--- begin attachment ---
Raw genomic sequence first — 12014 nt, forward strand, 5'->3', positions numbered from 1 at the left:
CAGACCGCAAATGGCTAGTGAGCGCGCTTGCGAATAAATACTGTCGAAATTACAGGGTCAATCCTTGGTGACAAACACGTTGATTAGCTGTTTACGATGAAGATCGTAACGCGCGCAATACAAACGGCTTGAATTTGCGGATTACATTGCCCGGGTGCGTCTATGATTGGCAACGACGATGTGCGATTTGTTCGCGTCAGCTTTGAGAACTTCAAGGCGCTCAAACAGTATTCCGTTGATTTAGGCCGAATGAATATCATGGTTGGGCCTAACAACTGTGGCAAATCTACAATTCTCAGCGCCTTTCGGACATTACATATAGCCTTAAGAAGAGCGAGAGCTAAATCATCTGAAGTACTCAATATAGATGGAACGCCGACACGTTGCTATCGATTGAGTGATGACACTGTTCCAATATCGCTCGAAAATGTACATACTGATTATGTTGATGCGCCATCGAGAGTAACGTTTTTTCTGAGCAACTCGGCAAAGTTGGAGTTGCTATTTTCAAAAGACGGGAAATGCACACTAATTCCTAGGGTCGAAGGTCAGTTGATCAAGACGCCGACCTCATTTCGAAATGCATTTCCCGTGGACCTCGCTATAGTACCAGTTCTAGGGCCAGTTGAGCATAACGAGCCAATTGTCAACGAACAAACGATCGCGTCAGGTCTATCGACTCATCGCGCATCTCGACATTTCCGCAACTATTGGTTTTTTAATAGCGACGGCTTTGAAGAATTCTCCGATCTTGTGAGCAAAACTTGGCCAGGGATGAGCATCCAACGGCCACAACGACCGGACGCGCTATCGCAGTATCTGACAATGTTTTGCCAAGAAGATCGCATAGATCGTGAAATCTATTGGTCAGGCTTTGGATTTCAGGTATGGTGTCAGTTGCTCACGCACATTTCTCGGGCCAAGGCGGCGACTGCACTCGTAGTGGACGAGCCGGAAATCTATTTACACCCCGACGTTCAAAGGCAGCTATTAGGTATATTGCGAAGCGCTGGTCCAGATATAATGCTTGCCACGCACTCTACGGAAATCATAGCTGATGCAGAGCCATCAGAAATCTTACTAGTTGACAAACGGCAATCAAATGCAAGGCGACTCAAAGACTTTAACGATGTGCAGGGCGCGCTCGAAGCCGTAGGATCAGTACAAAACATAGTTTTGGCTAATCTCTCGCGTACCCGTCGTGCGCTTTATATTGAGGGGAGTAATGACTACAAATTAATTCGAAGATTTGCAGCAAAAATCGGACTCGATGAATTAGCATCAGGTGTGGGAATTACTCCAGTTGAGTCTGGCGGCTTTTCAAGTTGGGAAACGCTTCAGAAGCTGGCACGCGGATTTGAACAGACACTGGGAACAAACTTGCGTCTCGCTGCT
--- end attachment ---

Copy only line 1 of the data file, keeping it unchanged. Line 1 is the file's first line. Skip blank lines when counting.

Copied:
Raw genomic sequence first — 12014 nt, forward strand, 5'->3', positions numbered from 1 at the left: